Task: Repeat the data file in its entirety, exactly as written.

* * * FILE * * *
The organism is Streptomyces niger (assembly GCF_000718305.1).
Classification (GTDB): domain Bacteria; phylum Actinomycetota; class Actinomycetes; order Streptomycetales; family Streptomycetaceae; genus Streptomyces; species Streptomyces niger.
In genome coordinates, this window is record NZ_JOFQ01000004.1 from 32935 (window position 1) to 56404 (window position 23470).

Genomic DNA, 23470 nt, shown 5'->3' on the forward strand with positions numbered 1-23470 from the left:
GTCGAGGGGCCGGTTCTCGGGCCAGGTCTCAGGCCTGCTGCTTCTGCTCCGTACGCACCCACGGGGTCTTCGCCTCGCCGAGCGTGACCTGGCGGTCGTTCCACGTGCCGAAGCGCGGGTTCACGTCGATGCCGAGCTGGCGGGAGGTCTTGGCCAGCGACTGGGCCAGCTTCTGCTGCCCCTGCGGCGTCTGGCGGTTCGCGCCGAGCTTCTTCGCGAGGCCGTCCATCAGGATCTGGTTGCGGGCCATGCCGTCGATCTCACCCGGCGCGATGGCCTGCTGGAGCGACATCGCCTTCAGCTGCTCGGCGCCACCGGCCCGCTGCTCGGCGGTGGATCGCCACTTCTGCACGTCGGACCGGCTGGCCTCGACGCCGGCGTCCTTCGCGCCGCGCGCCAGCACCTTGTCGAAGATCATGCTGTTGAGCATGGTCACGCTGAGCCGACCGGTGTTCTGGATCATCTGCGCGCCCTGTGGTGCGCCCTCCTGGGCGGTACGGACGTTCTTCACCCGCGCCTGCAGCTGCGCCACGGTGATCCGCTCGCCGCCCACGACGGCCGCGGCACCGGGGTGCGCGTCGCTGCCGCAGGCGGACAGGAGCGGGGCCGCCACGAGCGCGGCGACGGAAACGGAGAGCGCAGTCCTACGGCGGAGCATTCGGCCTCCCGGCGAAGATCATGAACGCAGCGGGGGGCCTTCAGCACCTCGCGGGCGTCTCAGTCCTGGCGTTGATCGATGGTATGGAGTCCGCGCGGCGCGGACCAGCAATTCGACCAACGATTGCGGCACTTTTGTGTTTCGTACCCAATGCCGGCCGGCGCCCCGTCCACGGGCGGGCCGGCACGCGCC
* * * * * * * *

The organism is Streptomyces niger (assembly GCF_000718305.1).
Classification (GTDB): domain Bacteria; phylum Actinomycetota; class Actinomycetes; order Streptomycetales; family Streptomycetaceae; genus Streptomyces; species Streptomyces niger.
In genome coordinates, this window is record NZ_JOFQ01000004.1 from 32935 (window position 1) to 56404 (window position 23470).

Genomic DNA, 23470 nt, shown 5'->3' on the forward strand with positions numbered 1-23470 from the left:
GTCGAGGGGCCGGTTCTCGGGCCAGGTCTCAGGCCTGCTGCTTCTGCTCCGTACGCACCCACGGGGTCTTCGCCTCGCCGAGCGTGACCTGGCGGTCGTTCCACGTGCCGAAGCGCGGGTTCACGTCGATGCCGAGCTGGCGGGAGGTCTTGGCCAGCGACTGGGCCAGCTTCTGCTGCCCCTGCGGCGTCTGGCGGTTCGCGCCGAGCTTCTTCGCGAGGCCGTCCATCAGGATCTGGTTGCGGGCCATGCCGTCGATCTCACCCGGCGCGATGGCCTGCTGGAGCGACATCGCCTTCAGCTGCTCGGCGCCACCGGCCCGCTGCTCGGCGGTGGATCGCCACTTCTGCACGTCGGACCGGCTGGCCTCGACGCCGGCGTCCTTCGCGCCGCGCGCCAGCACCTTGTCGAAGATCATGCTGTTGAGCATGGTCACGCTGAGCCGACCGGTGTTCTGGATCATCTGCGCGCCCTGTGGTGCGCCCTCCTGGGCGGTACGGACGTTCTTCACCCGCGCCTGCAGCTGCGCCACGGTGATCCGCTCGCCGCCCACGACGGCCGCGGCACCGGGGTGCGCGTCGCTGCCGCAGGCGGACAGGAGCGGGGCCGCCACGAGCGCGGCGACGGAAACGGAGAGCGCAGTCCTACGGCGGAGCATTCGGCCTCCCGGCGAAGATCATGAACGCAGCGGGGGGCCTTCAGCACCTCGCGGGCGTCTCAGTCCTGGCGTTGATCGATGGTATGGAGTCCGCGCGGCGCGGACCAGCAATTCGACCAACGATTGCGGCACTTTTGTGTTTCGTACCCAATGCCGGCCGGCGCCCCGTCCACGGGCGGGCCGGCACGCGCC